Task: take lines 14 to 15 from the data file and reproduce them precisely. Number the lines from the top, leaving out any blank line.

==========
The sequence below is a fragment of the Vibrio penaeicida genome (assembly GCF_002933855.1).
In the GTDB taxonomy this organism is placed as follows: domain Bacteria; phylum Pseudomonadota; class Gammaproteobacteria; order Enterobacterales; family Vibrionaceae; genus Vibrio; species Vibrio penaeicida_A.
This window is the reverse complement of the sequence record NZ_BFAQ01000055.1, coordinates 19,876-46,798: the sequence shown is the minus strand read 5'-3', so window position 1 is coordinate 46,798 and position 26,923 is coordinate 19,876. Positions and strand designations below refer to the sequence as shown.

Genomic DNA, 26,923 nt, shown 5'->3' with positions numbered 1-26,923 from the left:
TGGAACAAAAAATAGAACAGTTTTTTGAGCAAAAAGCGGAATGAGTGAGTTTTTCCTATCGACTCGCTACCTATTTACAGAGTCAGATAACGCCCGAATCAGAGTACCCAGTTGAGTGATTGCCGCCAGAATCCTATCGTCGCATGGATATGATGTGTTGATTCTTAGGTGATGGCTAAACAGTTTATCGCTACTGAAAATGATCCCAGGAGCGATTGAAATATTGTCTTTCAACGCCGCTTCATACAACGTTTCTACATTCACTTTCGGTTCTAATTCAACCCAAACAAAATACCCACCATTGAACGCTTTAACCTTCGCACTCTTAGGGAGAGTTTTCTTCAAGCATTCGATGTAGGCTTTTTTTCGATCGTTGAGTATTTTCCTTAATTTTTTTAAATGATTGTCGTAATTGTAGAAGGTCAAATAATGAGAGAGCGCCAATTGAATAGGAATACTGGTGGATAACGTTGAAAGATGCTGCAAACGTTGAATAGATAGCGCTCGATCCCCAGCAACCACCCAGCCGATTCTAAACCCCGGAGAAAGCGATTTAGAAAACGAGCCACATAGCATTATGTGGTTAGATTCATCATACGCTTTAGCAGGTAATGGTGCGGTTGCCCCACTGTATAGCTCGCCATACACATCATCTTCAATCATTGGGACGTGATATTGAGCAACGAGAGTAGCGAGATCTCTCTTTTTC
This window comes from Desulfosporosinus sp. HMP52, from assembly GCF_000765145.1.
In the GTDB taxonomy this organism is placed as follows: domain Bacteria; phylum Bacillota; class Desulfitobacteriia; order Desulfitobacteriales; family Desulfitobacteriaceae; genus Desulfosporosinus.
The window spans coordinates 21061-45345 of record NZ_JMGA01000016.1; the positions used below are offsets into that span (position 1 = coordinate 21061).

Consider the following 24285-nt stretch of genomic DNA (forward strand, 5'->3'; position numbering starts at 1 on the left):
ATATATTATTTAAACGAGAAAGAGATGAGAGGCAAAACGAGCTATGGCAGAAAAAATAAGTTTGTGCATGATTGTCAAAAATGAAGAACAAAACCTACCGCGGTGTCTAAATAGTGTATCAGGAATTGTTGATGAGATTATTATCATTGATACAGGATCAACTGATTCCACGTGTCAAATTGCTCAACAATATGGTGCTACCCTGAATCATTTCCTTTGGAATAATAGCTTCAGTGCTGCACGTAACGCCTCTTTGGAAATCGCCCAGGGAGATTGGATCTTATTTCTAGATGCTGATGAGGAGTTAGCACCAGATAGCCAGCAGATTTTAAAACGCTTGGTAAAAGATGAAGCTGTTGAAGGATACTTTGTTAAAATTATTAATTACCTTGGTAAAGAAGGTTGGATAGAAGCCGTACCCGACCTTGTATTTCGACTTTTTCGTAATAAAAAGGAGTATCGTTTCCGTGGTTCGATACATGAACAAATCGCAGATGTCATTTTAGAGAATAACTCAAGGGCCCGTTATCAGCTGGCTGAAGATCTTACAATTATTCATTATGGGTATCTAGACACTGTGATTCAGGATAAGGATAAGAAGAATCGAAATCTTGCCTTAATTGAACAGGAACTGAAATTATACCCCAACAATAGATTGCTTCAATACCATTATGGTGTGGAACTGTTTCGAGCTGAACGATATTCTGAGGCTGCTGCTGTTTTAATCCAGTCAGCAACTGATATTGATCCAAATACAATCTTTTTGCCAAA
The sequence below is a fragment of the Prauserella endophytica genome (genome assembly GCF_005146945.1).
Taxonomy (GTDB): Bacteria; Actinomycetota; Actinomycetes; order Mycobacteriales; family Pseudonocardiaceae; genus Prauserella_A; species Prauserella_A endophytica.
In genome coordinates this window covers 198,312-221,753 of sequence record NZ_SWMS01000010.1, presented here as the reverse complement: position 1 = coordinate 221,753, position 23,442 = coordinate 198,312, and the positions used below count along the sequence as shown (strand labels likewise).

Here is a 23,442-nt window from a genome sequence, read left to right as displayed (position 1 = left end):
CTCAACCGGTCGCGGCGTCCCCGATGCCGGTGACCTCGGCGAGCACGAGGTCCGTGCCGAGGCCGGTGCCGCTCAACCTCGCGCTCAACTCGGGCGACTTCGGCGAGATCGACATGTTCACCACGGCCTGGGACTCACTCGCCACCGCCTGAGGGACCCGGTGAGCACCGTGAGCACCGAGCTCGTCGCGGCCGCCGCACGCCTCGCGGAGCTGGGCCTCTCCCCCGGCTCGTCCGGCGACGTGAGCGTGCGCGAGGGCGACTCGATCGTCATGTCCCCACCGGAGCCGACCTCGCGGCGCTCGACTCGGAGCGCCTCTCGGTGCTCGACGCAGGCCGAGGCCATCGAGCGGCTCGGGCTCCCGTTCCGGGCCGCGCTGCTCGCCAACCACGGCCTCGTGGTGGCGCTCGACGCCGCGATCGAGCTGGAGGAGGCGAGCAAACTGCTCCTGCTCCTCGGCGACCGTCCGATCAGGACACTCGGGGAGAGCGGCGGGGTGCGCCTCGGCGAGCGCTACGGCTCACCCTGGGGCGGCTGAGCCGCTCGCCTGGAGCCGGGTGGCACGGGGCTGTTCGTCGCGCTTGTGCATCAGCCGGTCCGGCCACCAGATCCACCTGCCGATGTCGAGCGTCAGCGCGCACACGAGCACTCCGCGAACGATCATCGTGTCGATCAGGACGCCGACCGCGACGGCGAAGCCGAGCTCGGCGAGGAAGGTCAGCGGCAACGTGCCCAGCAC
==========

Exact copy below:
Here is a 23,442-nt window from a genome sequence, read left to right as displayed (position 1 = left end):
CTCAACCGGTCGCGGCGTCCCCGATGCCGGTGACCTCGGCGAGCACGAGGTCCGTGCCGAGGCCGGTGCCGCTCAACCTCGCGCTCAACTCGGGCGACTTCGGCGAGATCGACATGTTCACCACGGCCTGGGACTCACTCGCCACCGCCTGAGGGACCCGGTGAGCACCGTGAGCACCGAGCTCGTCGCGGCCGCCGCACGCCTCGCGGAGCTGGGCCTCTCCCCCGGCTCGTCCGGCGACGTGAGCGTGCGCGAGGGCGACTCGATCGTCATGTCCCCACCGGAGCCGACCTCGCGGCGCTCGACTCGGAGCGCCTCTCGGTGCTCGACGCAGGCCGAGGCCATCGAGCGGCTCGGGCTCCCGTTCCGGGCCGCGCTGCTCGCCAACCACGGCCTCGTGGTGGCGCTCGACGCCGCGATCGAGCTGGAGGAGGCGAGCAAACTGCTCCTGCTCCTCGGCGACCGTCCGATCAGGACACTCGGGGAGAGCGGCGGGGTGCGCCTCGGCGAGCGCTACGGCTCACCCTGGGGCGGCTGAGCCGCTCGCCTGGAGCCGGGTGGCACGGGGCTGTTCGTCGCGCTTGTGCATCAGCCGGTCCGGCCACCAGATCCACCTGCCGATGTCGAGCGTCAGCGCGCACACGAGCACTCCGCGAACGATCATCGTGTCGATCAGGACGCCGACCGCGACGGCGAAGCCGAGCTCGGCGAGGAAGGTCAGCGGCAACGTGCCCAGCAC